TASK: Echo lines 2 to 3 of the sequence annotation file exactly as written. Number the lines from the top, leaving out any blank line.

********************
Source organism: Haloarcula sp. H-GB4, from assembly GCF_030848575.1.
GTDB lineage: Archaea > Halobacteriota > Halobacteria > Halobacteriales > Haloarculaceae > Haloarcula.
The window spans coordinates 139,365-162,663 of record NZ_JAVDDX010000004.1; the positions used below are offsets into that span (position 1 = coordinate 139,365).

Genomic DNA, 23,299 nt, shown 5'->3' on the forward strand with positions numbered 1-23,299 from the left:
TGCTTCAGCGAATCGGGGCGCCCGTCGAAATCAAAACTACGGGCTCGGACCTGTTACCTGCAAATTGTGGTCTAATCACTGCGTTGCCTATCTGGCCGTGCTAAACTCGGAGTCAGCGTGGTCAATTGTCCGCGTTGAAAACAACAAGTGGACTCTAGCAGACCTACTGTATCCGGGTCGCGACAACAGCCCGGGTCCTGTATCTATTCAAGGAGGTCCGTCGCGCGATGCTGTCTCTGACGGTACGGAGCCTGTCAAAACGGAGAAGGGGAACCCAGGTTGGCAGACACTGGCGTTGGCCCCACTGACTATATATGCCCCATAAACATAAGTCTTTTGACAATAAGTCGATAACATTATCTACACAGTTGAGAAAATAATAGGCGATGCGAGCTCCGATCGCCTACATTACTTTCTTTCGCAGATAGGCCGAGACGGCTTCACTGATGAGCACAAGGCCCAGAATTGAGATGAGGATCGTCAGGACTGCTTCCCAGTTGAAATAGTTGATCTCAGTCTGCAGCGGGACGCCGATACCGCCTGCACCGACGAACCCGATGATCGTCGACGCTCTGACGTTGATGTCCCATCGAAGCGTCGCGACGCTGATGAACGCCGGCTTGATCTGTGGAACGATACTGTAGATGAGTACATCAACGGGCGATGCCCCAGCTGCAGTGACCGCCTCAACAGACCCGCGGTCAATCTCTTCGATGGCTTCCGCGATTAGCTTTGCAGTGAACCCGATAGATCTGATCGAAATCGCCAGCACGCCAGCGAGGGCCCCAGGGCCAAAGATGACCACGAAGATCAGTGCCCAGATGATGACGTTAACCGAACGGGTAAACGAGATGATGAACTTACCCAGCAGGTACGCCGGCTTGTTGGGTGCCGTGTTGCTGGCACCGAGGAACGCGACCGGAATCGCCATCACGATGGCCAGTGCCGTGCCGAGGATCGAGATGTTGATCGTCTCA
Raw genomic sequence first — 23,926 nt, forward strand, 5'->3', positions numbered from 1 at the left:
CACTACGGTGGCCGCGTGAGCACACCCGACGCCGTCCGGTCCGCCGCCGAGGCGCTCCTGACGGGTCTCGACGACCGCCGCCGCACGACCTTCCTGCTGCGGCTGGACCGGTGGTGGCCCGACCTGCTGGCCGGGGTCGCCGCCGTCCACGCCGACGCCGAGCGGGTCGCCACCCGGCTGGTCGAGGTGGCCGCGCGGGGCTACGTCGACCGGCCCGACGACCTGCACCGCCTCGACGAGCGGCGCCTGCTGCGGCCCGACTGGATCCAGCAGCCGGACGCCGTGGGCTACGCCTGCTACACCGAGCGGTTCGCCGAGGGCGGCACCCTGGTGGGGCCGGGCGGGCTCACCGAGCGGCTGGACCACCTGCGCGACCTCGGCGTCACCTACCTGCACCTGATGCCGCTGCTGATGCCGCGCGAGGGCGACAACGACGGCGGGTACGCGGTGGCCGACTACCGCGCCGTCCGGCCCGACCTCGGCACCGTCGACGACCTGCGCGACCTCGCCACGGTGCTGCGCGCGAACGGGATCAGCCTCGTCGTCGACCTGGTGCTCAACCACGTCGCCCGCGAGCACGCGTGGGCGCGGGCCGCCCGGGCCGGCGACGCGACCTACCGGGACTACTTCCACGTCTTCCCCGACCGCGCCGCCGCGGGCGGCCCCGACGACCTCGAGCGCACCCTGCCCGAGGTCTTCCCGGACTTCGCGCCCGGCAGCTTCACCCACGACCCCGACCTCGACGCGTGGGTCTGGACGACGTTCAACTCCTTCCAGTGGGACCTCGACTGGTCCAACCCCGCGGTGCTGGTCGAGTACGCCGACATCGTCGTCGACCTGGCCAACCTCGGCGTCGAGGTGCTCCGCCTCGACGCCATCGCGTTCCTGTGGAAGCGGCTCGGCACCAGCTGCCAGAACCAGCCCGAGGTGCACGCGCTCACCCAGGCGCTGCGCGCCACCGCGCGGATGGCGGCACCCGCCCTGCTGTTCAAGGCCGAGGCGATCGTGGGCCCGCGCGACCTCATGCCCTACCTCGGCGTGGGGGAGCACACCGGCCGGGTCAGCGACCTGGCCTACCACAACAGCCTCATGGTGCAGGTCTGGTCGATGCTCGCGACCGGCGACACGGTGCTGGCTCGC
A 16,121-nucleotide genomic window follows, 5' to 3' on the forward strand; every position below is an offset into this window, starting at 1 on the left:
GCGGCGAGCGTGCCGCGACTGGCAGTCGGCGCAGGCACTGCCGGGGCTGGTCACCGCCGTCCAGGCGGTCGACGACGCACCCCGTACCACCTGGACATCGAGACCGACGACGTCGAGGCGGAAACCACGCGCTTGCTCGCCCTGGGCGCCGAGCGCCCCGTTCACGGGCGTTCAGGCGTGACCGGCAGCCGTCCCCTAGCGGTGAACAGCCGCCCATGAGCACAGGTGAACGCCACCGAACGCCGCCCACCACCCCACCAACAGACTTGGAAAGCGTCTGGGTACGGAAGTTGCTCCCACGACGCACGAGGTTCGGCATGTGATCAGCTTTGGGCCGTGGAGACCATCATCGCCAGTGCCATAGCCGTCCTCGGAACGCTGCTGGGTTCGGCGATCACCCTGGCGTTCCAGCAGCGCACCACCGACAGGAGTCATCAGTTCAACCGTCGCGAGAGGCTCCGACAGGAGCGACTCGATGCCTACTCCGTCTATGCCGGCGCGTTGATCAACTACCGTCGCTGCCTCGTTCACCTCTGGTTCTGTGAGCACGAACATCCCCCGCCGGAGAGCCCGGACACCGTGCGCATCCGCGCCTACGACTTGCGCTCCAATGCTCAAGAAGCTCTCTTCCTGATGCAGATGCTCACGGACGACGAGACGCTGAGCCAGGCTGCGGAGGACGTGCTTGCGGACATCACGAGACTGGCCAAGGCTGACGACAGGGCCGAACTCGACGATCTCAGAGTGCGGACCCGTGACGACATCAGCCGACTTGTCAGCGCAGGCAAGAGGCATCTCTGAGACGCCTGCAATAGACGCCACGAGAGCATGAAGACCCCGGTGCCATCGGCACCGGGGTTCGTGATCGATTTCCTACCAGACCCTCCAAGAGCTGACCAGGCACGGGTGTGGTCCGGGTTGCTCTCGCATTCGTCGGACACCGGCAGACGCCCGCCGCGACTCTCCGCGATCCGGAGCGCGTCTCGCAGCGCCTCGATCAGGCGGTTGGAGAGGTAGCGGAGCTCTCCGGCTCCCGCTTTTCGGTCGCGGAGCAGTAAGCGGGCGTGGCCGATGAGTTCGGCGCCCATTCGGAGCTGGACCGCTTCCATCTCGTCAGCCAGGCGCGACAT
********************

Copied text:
GTDB lineage: Archaea > Halobacteriota > Halobacteria > Halobacteriales > Haloarculaceae > Haloarcula.
The window spans coordinates 139,365-162,663 of record NZ_JAVDDX010000004.1; the positions used below are offsets into that span (position 1 = coordinate 139,365).